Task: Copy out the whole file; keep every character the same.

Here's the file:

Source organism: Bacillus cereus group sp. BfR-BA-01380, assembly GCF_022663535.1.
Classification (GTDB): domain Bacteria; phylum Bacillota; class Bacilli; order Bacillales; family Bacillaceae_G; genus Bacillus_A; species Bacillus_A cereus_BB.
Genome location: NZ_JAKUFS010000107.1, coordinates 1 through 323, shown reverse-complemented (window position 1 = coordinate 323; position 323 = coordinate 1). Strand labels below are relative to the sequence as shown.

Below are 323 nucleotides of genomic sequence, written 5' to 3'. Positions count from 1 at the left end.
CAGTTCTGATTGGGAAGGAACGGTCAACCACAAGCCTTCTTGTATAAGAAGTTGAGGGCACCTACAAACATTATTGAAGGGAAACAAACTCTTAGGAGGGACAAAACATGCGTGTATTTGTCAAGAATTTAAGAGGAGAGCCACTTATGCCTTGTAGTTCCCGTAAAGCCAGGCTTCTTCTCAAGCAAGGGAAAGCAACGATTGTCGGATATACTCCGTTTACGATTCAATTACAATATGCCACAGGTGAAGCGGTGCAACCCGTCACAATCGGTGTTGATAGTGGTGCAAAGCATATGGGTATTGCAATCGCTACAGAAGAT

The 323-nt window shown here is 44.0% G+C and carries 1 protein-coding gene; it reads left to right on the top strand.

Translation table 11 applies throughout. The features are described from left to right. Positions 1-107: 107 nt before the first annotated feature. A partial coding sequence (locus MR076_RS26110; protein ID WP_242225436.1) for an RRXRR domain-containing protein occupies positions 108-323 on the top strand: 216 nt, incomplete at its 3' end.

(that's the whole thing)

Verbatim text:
Source organism: Bacillus cereus group sp. BfR-BA-01380, assembly GCF_022663535.1.
Classification (GTDB): domain Bacteria; phylum Bacillota; class Bacilli; order Bacillales; family Bacillaceae_G; genus Bacillus_A; species Bacillus_A cereus_BB.
Genome location: NZ_JAKUFS010000107.1, coordinates 1 through 323, shown reverse-complemented (window position 1 = coordinate 323; position 323 = coordinate 1). Strand labels below are relative to the sequence as shown.

Below are 323 nucleotides of genomic sequence, written 5' to 3'. Positions count from 1 at the left end.
CAGTTCTGATTGGGAAGGAACGGTCAACCACAAGCCTTCTTGTATAAGAAGTTGAGGGCACCTACAAACATTATTGAAGGGAAACAAACTCTTAGGAGGGACAAAACATGCGTGTATTTGTCAAGAATTTAAGAGGAGAGCCACTTATGCCTTGTAGTTCCCGTAAAGCCAGGCTTCTTCTCAAGCAAGGGAAAGCAACGATTGTCGGATATACTCCGTTTACGATTCAATTACAATATGCCACAGGTGAAGCGGTGCAACCCGTCACAATCGGTGTTGATAGTGGTGCAAAGCATATGGGTATTGCAATCGCTACAGAAGAT

The 323-nt window shown here is 44.0% G+C and carries 1 protein-coding gene; it reads left to right on the top strand.

Translation table 11 applies throughout. The features are described from left to right. Positions 1-107: 107 nt before the first annotated feature. A partial coding sequence (locus MR076_RS26110; protein ID WP_242225436.1) for an RRXRR domain-containing protein occupies positions 108-323 on the top strand: 216 nt, incomplete at its 3' end.